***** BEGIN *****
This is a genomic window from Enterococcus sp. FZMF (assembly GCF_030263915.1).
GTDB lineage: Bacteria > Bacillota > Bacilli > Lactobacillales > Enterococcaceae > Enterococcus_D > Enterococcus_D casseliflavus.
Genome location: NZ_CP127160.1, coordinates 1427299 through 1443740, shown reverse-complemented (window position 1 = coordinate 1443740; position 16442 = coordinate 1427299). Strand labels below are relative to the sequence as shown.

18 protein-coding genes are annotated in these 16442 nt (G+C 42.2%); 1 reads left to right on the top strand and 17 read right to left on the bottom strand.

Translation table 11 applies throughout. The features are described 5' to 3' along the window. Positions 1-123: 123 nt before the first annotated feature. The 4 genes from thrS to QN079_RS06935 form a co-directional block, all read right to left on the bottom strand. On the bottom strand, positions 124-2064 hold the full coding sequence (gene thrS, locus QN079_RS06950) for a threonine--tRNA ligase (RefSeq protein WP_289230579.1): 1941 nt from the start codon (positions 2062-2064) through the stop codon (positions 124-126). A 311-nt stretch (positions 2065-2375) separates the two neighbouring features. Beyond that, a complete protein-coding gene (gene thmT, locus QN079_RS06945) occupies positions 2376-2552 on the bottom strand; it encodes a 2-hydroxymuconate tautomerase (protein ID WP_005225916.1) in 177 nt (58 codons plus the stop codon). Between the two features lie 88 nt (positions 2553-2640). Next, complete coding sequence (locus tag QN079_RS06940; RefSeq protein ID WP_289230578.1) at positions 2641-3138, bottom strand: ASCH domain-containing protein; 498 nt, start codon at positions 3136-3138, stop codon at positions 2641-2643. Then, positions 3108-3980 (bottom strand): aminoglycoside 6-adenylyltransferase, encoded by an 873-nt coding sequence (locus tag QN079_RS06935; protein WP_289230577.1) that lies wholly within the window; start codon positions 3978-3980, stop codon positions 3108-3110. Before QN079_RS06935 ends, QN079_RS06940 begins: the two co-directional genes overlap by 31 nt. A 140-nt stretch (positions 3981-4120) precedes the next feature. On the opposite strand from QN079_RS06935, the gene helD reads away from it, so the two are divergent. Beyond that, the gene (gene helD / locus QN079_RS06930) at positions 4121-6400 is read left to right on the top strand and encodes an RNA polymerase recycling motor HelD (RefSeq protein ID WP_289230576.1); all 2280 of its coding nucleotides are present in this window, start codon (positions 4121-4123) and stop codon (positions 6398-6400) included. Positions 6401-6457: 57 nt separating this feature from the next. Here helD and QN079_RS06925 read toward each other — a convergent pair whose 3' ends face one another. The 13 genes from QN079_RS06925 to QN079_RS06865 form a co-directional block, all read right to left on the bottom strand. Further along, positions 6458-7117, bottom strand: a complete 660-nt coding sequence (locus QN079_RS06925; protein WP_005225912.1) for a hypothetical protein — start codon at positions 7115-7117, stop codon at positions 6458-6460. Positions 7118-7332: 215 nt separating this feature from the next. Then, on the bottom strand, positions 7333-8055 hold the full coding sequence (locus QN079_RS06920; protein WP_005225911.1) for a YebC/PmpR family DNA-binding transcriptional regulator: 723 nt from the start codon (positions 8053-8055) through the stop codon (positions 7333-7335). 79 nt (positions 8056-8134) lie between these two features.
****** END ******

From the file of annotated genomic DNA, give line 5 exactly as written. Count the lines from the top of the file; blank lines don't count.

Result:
Translation table 11 applies throughout. The features are described 5' to 3' along the window. Positions 1-123: 123 nt before the first annotated feature. The 4 genes from thrS to QN079_RS06935 form a co-directional block, all read right to left on the bottom strand. On the bottom strand, positions 124-2064 hold the full coding sequence (gene thrS, locus QN079_RS06950) for a threonine--tRNA ligase (RefSeq protein WP_289230579.1): 1941 nt from the start codon (positions 2062-2064) through the stop codon (positions 124-126). A 311-nt stretch (positions 2065-2375) separates the two neighbouring features. Beyond that, a complete protein-coding gene (gene thmT, locus QN079_RS06945) occupies positions 2376-2552 on the bottom strand; it encodes a 2-hydroxymuconate tautomerase (protein ID WP_005225916.1) in 177 nt (58 codons plus the stop codon). Between the two features lie 88 nt (positions 2553-2640). Next, complete coding sequence (locus tag QN079_RS06940; RefSeq protein ID WP_289230578.1) at positions 2641-3138, bottom strand: ASCH domain-containing protein; 498 nt, start codon at positions 3136-3138, stop codon at positions 2641-2643. Then, positions 3108-3980 (bottom strand): aminoglycoside 6-adenylyltransferase, encoded by an 873-nt coding sequence (locus tag QN079_RS06935; protein WP_289230577.1) that lies wholly within the window; start codon positions 3978-3980, stop codon positions 3108-3110. Before QN079_RS06935 ends, QN079_RS06940 begins: the two co-directional genes overlap by 31 nt. A 140-nt stretch (positions 3981-4120) precedes the next feature. On the opposite strand from QN079_RS06935, the gene helD reads away from it, so the two are divergent. Beyond that, the gene (gene helD / locus QN079_RS06930) at positions 4121-6400 is read left to right on the top strand and encodes an RNA polymerase recycling motor HelD (RefSeq protein ID WP_289230576.1); all 2280 of its coding nucleotides are present in this window, start codon (positions 4121-4123) and stop codon (positions 6398-6400) included. Positions 6401-6457: 57 nt separating this feature from the next. Here helD and QN079_RS06925 read toward each other — a convergent pair whose 3' ends face one another. The 13 genes from QN079_RS06925 to QN079_RS06865 form a co-directional block, all read right to left on the bottom strand. Further along, positions 6458-7117, bottom strand: a complete 660-nt coding sequence (locus QN079_RS06925; protein WP_005225912.1) for a hypothetical protein — start codon at positions 7115-7117, stop codon at positions 6458-6460. Positions 7118-7332: 215 nt separating this feature from the next. Then, on the bottom strand, positions 7333-8055 hold the full coding sequence (locus QN079_RS06920; protein WP_005225911.1) for a YebC/PmpR family DNA-binding transcriptional regulator: 723 nt from the start codon (positions 8053-8055) through the stop codon (positions 7333-7335). 79 nt (positions 8056-8134) lie between these two features.